1990s: 5.7L LS1 V8
Debuting in 1997, the 5.7 LS1 would mark a major evolution in small-block design. While the engine featured the same 4.4-inch bore spacing as previous small blocks, that was about it as far as the similarities were concerned. Based around a fully aluminum block that was 50% lighter than its predecessor in the second-generation LT1, the 350-hp LS1 boasted an improved power-to-weight ratio along with coil-on-plug ignition thrown in for good measure.
Initially developed to power the fifth-generation Corvette (and later the F-body Camaro and Pontiac Firebird), the LS1 would go on to have a major impact on the industry as a whole, powering not only the next 20 years of GM V8 muscle and sports cars but also informing the design of the Vortec LS engines that would come to dominate the pickup sector.
2000s: 7.0L LS7 V8
The huge 7.0-liter LS7 has the distinction of being the most powerful naturally-aspirated engine in Chevy’s long history. 505 hp and 470 lb-ft of torque might not be that noteworthy in a turbocharger vehicle (or some high-performance EVs), but when you’re relying on pure, 100% gas power, it’s an accomplishment worth highlighting. This feat was achieved thanks to a number of innovative design choices, including the first-ever use of dry-sump oiling in a production model.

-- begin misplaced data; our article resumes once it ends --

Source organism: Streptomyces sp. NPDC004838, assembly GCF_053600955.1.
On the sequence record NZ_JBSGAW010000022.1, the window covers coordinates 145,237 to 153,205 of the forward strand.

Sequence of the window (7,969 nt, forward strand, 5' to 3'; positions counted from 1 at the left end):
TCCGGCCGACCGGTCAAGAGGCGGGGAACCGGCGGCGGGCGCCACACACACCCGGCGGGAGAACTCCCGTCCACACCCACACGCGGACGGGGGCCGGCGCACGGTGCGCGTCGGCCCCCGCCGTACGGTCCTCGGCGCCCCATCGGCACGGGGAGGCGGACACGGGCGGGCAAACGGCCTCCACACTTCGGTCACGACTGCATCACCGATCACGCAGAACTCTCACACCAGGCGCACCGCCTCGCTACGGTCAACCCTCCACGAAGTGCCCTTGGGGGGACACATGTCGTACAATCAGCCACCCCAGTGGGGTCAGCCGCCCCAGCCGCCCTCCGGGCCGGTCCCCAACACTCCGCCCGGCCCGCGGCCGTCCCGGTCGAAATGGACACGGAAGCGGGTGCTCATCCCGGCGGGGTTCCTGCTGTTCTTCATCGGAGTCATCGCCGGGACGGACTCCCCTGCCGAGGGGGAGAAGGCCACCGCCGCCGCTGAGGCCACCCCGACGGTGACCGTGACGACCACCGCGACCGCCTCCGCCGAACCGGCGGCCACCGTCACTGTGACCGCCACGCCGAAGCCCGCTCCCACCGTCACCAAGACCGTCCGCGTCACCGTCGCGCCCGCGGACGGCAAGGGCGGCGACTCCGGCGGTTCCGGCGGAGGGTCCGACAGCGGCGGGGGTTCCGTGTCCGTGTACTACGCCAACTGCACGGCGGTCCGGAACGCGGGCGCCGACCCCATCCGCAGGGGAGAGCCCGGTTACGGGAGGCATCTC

Chevy’s engineers also nixed the standard cast-iron cylinder liners for a new press-fit iron design that, along with a forged-steel crank, hypereutectic pistons, titanium rods, and dowelled steel main caps, gave the LS7 a top speed of 198 mph and a mid-eleven-second quarter-mile time. Limited to the 2006-2013 Chevrolet Corvette Z06 and 2014-2015 Chevrolet Camaro Z28, the LS7 etched its name in Detroit history as a true feat of automotive engineering.
2010s: 6.2L LS9 V8
If Chevy can squeeze 505 hp from a naturally aspirated small-block engine, what can it do with a little forced induction? The LS9 is the answer to that riddle, adding a Roots-style supercharger to a 6.2-liter engine to give drivers a rubber-burning 638 hp (and 604 lb-ft of torque) to work with. The aluminum-cast block is built with larger bulkheads than the LS7, and the titanium rods, steel crank, and forged pistons with a 9.1:1 compression ratio are all nice features, but the centerpiece of the LS9 has to be the Eaton supercharger.
The 2.3-liter, four-lobe unit provides 10.5 psi of boost feed through a dual-core intercooler, giving 2009-2013 Corvette ZR1 owners a top speed of 205 mph. Those looking to integrate the LS9 into their own automotive creations can buy a crate version for $22,000. The LS9 presents a marvel of modern engineering from Chevy, vaulting the ZR1 to the top of the domestic performance sector.
While it’s still too early to call the best Chevy engine of the 2020s, there are already some strong contenders. From the L8T under the hood for the brawny Chevy Silverado HD pickup to the 495-hp LT2 that debuted on the 2020 Corvette Stingray, Chevy isn’t showing any signs of slowing down when it comes to building a better engine. Chevy parent company GM has announced plans to phase out vehicles using internal combustion engines by 2035, but it’s not time to say goodbye to gas just yet.
The company recently announced a $854 million investment into its V8 production facilities as it prepares to launch the sixth generation of small-block engines. Expected to be more powerful and efficient than any Chevy small-blocks to date, the sixth generation will be a fitting swan song for the venerable V8.